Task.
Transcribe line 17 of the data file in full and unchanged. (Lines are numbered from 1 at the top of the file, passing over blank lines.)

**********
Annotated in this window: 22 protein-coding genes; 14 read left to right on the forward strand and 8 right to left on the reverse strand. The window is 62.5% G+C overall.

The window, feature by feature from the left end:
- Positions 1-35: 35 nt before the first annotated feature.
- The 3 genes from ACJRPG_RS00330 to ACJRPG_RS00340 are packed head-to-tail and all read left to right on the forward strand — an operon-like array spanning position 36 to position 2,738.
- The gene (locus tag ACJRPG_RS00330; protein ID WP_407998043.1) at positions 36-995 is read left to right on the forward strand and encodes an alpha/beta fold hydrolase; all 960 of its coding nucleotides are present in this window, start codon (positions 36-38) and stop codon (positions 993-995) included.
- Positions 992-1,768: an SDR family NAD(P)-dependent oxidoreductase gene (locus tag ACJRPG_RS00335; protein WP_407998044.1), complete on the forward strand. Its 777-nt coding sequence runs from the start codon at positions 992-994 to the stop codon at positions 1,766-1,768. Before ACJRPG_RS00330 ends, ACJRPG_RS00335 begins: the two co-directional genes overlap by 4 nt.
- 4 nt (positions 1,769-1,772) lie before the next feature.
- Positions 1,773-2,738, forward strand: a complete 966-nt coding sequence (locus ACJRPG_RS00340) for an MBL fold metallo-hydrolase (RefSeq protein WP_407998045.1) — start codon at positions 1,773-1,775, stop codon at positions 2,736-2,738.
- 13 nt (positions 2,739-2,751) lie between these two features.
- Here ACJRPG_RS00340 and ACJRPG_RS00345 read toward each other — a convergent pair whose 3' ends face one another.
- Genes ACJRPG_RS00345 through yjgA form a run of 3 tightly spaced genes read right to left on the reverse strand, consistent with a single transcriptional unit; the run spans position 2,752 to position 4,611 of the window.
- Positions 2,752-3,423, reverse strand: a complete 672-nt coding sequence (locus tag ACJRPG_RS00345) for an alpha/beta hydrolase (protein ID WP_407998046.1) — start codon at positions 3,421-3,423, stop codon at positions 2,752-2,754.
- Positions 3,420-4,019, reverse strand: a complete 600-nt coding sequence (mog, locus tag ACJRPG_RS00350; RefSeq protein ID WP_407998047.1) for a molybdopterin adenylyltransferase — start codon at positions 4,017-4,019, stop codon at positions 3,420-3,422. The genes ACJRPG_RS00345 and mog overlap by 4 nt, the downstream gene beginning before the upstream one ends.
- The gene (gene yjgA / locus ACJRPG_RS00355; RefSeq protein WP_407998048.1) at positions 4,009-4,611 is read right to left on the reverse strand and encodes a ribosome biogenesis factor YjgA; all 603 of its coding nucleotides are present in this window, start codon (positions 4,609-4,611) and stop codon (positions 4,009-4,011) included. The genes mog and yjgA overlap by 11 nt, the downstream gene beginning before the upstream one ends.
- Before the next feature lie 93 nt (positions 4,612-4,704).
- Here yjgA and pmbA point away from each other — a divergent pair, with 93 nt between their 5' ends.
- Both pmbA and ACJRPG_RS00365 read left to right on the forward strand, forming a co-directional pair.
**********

- Both pmbA and ACJRPG_RS00365 read left to right on the forward strand, forming a co-directional pair.